rightmost billboard in #816. To me that is the most valuable picture, because it shows one of the original Lake Street line cars, 3161 built in 1909 by Brill. Although it is one of the last wooden cars purchased, it seems to be in rather bad shape. Unlike the wooden cars of the other three original lines which were painted pullman green, Lake Street cars were painted Tuscan red. Here are some further comments.
#800–Wooden cars acquired by the Chicago, Aurora and Elgin second hand from the North Shore Line at Marshfield Jct, a very busy place. Train is eastbound, picture is looking west. Tracks curving to the north went to the Logan Square and Humboldt Park branches, while tracks curving to the south went to the Douglas Park branch. When these tracks were removed in 1953 to make room for the Eisenhower Expressway, the north and south tracks were connected to form what was later called “the Paulina Connector.”
#801–The yard at the end of the Ravenswood Branch. Kimball Av Station is just off the left edge of the picture.
#802–Same location as #811. The woman on the sidewalk is probably dead by now, and the two children, if still alive, are in their 70’s.
#803–As noted by André, near end of Douglas Park line. Cars are very old Metropolitan cars.
#804–Nearest car is 2871 (originally Metropolitan car 871) built by Pullman in 1906. Notice the so called “monitor” roof found on all the later Metropolitan cars. The train is moving counter-clockwise on the inner loop, as was the custom until 1969. Train is a local to Desplaines Av. No cars will continue to 5th Avenue Maywood. About every third train or so would be a three car train signed for Maywood, Bellwood and Westchester. To go beyond Desplaines Avenue would require getting on the first car, since it would be split from the other two at Laramie Avenue, continuing as an express train to Desplaines Avenue and on to 5th Avenue, Maywood, on which I lived. To go beyond Roosevelt Station would require changing trains to a shuttle that could take you as far as 22nd and Mannheim Road, which was the middle of nowhere at that time. The back two cars would travel on with a new motorman as a local to Desplaines Avenue, where it would turn back towards the loop.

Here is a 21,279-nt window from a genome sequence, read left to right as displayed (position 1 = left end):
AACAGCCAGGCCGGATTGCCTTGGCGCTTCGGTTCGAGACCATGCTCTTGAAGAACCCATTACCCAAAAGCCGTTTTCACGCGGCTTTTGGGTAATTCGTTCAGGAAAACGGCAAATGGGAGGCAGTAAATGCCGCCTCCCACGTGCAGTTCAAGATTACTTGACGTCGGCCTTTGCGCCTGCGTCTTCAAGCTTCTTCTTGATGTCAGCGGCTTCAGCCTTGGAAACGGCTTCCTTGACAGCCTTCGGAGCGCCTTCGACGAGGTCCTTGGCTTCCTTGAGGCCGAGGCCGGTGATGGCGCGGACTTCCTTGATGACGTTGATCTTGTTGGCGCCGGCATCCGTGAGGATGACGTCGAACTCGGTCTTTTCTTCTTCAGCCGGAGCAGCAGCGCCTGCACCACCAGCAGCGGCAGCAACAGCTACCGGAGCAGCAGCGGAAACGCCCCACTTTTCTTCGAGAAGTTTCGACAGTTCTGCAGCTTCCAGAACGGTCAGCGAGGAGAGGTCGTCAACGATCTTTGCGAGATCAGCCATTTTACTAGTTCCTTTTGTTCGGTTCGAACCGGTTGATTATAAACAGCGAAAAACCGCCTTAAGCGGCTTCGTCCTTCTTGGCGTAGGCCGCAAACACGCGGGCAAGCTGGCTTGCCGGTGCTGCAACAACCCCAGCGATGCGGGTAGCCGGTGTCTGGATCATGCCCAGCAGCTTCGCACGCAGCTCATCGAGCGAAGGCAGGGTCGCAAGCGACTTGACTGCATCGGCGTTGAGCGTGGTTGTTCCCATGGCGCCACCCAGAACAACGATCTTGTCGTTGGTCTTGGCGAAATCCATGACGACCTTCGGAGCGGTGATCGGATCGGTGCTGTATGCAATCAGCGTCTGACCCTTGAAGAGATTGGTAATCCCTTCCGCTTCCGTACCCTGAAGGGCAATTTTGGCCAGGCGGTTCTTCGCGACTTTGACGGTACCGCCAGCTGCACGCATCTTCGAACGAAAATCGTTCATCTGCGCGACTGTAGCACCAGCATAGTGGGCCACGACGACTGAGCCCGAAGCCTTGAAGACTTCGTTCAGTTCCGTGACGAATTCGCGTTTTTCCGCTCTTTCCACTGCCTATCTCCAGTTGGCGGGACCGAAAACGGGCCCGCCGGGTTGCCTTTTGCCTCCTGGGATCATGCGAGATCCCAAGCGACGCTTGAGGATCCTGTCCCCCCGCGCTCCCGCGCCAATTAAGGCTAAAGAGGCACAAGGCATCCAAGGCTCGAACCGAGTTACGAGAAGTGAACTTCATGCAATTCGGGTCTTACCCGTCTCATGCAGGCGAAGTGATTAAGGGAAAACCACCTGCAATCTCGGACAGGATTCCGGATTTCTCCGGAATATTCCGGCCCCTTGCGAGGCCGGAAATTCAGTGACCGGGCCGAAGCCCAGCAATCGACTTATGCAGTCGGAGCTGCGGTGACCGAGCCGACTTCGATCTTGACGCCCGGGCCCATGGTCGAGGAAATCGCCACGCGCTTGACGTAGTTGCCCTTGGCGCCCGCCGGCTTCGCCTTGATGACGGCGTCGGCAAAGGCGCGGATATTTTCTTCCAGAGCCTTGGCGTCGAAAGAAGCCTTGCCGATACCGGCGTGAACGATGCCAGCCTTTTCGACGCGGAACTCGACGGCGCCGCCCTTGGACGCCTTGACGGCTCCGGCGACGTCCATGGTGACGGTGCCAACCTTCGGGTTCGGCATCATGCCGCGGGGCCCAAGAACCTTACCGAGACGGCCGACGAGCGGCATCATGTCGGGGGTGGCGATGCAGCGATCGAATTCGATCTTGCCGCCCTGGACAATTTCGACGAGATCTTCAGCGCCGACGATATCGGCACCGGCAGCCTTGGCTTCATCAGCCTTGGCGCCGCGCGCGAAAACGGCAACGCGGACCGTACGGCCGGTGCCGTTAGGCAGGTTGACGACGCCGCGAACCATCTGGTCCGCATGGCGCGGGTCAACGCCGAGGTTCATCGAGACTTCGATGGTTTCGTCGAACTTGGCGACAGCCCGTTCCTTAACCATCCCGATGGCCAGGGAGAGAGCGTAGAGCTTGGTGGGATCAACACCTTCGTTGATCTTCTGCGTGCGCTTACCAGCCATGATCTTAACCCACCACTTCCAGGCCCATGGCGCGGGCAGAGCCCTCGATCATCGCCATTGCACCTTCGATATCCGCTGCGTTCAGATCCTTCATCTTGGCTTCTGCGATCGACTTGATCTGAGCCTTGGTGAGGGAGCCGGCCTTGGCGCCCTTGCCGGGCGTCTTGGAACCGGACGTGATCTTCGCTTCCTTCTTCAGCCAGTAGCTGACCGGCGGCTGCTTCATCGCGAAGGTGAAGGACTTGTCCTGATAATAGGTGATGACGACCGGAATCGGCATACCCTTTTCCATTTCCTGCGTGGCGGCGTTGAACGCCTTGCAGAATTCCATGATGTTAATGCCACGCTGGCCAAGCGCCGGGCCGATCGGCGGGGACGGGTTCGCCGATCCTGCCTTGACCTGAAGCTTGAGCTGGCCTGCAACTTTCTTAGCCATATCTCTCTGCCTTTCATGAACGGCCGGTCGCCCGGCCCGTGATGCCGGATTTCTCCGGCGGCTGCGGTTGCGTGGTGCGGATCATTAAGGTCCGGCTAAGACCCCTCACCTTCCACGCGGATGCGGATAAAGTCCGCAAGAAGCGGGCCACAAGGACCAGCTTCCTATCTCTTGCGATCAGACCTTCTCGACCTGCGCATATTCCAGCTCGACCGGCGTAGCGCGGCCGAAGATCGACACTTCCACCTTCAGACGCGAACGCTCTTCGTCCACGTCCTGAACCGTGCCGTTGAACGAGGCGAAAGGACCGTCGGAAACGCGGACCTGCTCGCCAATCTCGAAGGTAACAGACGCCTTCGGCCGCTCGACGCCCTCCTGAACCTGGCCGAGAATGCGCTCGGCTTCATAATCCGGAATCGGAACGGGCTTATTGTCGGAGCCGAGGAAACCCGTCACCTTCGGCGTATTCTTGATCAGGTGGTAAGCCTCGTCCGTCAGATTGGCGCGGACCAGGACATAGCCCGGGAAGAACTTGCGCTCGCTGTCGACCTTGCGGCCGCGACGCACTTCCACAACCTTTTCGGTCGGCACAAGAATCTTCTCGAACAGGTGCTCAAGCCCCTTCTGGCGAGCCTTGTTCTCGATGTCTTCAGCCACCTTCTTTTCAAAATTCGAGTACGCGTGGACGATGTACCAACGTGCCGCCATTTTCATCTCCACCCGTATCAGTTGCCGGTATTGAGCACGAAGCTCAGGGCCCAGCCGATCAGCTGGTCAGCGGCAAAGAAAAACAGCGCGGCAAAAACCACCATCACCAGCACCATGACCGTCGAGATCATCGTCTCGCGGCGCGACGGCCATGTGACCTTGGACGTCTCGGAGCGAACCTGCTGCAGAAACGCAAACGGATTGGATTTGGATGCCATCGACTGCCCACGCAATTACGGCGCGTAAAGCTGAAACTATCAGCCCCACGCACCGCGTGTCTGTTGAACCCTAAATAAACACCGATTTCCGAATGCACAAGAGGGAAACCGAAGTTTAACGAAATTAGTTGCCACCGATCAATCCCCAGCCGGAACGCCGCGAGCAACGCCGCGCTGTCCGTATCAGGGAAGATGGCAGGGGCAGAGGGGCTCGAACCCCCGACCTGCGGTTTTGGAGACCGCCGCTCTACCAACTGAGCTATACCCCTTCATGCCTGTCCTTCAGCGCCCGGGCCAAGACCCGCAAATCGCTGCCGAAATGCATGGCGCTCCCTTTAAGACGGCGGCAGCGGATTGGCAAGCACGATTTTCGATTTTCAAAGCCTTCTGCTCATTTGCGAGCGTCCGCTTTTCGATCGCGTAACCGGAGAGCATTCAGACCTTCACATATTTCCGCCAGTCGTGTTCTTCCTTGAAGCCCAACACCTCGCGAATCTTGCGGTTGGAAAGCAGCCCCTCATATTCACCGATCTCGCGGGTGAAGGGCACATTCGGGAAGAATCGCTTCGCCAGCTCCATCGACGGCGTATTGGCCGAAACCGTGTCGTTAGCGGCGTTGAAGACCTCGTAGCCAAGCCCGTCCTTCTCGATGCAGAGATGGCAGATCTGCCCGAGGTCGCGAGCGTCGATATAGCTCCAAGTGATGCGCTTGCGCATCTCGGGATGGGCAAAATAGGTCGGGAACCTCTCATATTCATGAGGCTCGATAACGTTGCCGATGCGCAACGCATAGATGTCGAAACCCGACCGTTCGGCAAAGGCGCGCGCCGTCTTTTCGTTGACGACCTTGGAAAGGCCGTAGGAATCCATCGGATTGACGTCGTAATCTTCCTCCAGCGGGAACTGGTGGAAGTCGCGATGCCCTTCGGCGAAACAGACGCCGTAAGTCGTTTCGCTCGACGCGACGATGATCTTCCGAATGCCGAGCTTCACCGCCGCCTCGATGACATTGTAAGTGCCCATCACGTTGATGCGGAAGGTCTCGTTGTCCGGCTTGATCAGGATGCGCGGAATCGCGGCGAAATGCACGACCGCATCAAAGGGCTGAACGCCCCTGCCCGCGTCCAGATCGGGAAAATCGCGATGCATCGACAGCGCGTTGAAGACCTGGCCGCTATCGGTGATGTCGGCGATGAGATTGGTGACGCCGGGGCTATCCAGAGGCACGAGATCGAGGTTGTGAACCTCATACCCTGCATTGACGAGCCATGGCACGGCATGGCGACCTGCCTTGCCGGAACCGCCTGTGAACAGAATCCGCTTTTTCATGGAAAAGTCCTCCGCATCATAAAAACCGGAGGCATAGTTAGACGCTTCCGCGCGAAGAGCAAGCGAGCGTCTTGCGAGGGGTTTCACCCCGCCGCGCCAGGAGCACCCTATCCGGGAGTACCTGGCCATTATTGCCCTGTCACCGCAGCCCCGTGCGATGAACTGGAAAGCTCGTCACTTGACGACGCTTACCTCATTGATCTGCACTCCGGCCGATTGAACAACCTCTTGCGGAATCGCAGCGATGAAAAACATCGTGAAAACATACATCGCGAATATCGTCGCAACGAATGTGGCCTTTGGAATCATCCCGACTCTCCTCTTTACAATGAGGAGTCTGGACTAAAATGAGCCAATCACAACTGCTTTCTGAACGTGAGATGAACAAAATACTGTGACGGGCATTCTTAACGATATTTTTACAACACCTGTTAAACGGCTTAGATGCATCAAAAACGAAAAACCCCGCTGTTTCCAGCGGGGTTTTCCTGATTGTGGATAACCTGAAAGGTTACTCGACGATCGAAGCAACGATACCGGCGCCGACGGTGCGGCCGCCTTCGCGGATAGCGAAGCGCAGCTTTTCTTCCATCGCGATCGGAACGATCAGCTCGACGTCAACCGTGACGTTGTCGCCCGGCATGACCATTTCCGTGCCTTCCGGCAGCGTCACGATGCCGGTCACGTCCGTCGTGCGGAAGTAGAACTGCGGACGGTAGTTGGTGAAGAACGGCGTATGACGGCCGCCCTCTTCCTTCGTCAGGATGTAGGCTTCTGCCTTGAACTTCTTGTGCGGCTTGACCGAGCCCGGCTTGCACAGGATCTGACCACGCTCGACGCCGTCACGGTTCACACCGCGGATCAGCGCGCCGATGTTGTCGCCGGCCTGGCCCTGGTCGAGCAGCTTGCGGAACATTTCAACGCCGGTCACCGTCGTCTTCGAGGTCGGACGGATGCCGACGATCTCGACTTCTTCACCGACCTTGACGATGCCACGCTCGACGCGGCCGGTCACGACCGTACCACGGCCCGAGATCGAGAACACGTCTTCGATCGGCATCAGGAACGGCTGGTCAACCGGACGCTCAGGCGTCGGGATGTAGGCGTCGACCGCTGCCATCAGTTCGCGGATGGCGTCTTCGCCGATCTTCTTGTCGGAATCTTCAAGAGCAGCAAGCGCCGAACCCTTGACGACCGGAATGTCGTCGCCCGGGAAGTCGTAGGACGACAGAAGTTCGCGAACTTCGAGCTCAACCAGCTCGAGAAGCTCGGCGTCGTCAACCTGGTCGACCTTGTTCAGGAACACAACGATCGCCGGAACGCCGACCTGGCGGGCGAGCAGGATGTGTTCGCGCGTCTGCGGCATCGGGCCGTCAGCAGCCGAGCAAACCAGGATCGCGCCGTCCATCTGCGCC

#805–Very old South Side gate car headed east towards Exchange Station, looking west towards same bridge as in #806. From the shadows, it appears to be around noon.
#806–Newer car than in #805 heading east towards bridge. Just about everything in this picture is long gone. Shadows indicate this picture was also taken around noon.
#807–I think André is correct on this one unless the station is Rockwell rather than Kedzie. I say that because of the Rockwell Upholstering Service on the window at 4649.
#808–Nearer car is 2100 built by Pullman in 1894. Train is leaving Damen station headed northwest.
#809–Note trolley poles because the train, coming into Austin, is running at grade. In 1962 the Line was moved up onto the embankment, which is where it runs today with third rail power. Picture is looking west. The car number is in the range [1700–1734]. It was originally made for the Northwestern line by the Saint Louis Car Company in 1903 and did not acquire the initial ‘1’ in its number until 1913. Those cars were transferred to the Lake Street line early on.
#810–By this time the Kenwood Line had been demoted to a shuttle. Notice the remains of where the Kenwood Line used to have a double track connection to the main line. The car would appear to date back to the 19th century. View is looking east.
#811–Same location as #802, but this time we have a car in the picture. 223 was made by Jewett in 1902 for the South Side Line, then known as the ”alley L’.
#813–Chicago, Aurora and Elgin car 144 was acquired second hand from the North Shore Line, for which it was built by the American Car Company (not to be confused with the American Car And Foundry Company) as NSL 403. The number was changed because the CA&E already had a steel car numbered 403. Same Location as #800, for which I have further comments about Marshall Jct.
#814–The car is from the same set as the car in picture #809. It is Westbound on the inner loop at the State and Lake station. Picture is looking east.
#815–Nearer car is 392, originally made for the South Side Line in 1905 by American Car and Foundry. The car behind it seems to be from the same set. From the shadows, it appears to be early morning. Location is near that of picture #801.